WINTER IS THE BEST TIME TO Look at a yard
and ask: what are the bones of this garden? There may
be some hardscape items providing structure—such as
pergolas, gazebos, and trellises—but mostly the bones
are trees. Deciduous trees can be dominant “bones”
even without their leaves, as they offer dramatic bark,
strong vertical elements, and prominent canopies. In
smaller scale gardens, the bones are most often green—
evergreen shrubs and trees against a backdrop of snow
or, less dramatically, against the gray-brown backdrop of
Designing with green bones
Evergreens are usually key elements in so-called
foundation plantings, as well as in islands, landscape
beds, hedges, or along fences. These plants keep
their needles all winter (spruces, firs, pines) or retain
leaves through the season (rhododendrons, hollies,
boxwoods). Evergreens are visually dense, compared
with deciduous plants that feel or look lighter. Most are
shades of green, with some strong gold or blue-green
tones. A landscape design looks off, especially in winter,
if these solid-looking plants are imbalanced. If a large
Colorado spruce is on the right front of the house,
the viewer feels comfortable seeing three mounding,
short Chamaecyparis (False cypress) or hollies on the
left front. But if all four evergreens are on one side, the
design will look off kilter.
Here are some guidelines for designing with
evergreens. These ideas may help when planning to
redesign or plant new beds next season, and they may
explain why a garden can look out of balance.
Tips for choosing and placing evergreens
• Place a conical or tall and narrow evergreen as a
focal point among mounding or spreading shrubs or
groups of perennials.
• Use upright evergreens as a backdrop for groups of
• Mass low-growing evergreens to cover banks or to
create dramatic groundcover.
• Place a shapely evergreen where its silhouette will
be seen against a sunset or open sky, or against a blank
wall of a building.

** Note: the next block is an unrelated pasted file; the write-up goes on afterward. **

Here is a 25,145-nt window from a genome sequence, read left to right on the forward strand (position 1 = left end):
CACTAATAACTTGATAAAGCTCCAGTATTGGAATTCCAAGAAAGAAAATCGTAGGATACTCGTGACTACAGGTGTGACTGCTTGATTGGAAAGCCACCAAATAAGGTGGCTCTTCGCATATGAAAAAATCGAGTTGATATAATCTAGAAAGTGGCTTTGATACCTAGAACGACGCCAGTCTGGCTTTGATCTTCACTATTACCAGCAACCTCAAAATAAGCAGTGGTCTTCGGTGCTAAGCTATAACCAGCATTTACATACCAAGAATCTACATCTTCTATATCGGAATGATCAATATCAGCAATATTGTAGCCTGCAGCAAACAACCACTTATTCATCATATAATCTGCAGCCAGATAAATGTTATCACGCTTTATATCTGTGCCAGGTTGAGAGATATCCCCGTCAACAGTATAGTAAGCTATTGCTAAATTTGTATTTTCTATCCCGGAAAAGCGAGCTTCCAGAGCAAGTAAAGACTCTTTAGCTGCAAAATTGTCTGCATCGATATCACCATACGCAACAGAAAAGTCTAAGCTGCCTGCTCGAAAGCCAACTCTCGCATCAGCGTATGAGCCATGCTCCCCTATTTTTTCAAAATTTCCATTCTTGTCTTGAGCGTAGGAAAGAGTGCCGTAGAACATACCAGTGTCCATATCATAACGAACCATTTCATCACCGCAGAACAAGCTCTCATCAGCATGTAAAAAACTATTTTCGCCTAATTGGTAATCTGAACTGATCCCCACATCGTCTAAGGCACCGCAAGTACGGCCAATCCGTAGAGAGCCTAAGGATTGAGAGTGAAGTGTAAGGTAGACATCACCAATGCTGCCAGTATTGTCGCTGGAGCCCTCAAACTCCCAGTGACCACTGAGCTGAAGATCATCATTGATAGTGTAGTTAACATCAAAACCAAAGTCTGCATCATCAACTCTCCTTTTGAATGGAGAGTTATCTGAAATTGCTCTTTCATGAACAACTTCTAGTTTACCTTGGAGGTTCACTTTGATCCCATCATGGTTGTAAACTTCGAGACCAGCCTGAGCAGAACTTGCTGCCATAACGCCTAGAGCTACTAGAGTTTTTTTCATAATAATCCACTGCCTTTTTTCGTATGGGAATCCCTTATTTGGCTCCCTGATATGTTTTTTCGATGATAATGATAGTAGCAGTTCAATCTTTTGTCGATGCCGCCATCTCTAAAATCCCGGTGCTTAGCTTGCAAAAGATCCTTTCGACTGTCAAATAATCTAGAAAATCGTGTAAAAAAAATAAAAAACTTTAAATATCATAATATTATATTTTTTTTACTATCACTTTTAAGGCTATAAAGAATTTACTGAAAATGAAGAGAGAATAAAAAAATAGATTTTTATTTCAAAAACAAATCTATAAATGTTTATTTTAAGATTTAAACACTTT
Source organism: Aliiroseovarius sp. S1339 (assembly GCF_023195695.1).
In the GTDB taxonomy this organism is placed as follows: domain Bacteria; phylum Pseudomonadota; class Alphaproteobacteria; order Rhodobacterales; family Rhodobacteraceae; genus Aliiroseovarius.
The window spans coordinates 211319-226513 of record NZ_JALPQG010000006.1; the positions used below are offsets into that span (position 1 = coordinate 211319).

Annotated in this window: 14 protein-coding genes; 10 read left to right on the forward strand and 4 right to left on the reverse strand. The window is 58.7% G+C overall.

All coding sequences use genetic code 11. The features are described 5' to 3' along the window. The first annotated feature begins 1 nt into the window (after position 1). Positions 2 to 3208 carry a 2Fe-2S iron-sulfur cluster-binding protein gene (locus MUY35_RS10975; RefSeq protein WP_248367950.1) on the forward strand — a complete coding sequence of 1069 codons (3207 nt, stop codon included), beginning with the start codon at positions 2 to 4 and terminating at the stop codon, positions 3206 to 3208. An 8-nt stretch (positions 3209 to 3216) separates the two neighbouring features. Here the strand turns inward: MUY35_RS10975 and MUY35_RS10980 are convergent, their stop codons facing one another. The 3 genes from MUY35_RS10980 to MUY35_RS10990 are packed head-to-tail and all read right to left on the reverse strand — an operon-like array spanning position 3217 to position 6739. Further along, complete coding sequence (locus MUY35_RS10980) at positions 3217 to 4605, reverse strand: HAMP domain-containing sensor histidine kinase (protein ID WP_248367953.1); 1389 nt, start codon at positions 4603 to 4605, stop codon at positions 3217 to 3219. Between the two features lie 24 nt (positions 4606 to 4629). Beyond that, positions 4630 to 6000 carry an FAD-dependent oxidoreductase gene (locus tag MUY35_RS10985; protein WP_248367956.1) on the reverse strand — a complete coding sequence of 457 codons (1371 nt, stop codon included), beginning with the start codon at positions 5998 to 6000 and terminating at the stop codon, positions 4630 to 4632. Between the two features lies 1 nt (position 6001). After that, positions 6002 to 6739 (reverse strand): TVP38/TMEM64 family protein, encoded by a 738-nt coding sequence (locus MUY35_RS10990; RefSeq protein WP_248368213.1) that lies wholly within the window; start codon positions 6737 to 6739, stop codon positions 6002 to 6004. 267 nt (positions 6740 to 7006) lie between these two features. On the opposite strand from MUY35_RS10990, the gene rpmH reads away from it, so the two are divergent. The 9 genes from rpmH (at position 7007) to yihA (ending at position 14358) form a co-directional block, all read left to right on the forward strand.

• Remember that some conifers are deciduous such
as larches and Metasequoia (Dawn Redwood); use them
where their stark silhouettes are enjoyable in winter and
their light shade is useful in summer.
• Consider evergreen needle colors: Mix gold-tones
with dark greens, or blue-gray tones with other greens
(but do not put gold-tones and blue-grays together).
• Place plants with their shadows in mind. In hot
locations, shadows should fall on sitting areas in late
afternoon or should shelter some plants from the
• Where appropriate, for a large windscreen or view-blocking function,
plant a grove or cluster of evergreens in uneven numbers. If you plant
them when they’re small, their roots will entangle and grow well together.
• Always choose and place plants with their mature sizes in mind.
Look for information about growth rate as well: a dwarf spruce might
grow half an inch per year, but another so-called “dwarf” may grow one
foot per year. (Dwarf refers to the relative size of a cultivar compared to
the species; dwarf may mean fifteen feet tall if compared to its fifty-foot
Common mistakes using evergreens
• A series or intermittent placement of columnar, pointy shrubs (like
Arborvitae) looks like lots of exclamation points—jarring and silly.
• A straight row of a single species, for hedge or fencing purposes, asks
for trouble. Any monoculture is vulnerable if a pest or disease attacks it. A
EVERGREENS FOR STRUCTURE AND
BY SALLY CUNNINGHAM
Clockwise from top: Rhododendron bud in winter, False Cypress, and a Dawn
Redwood; Opposite: holly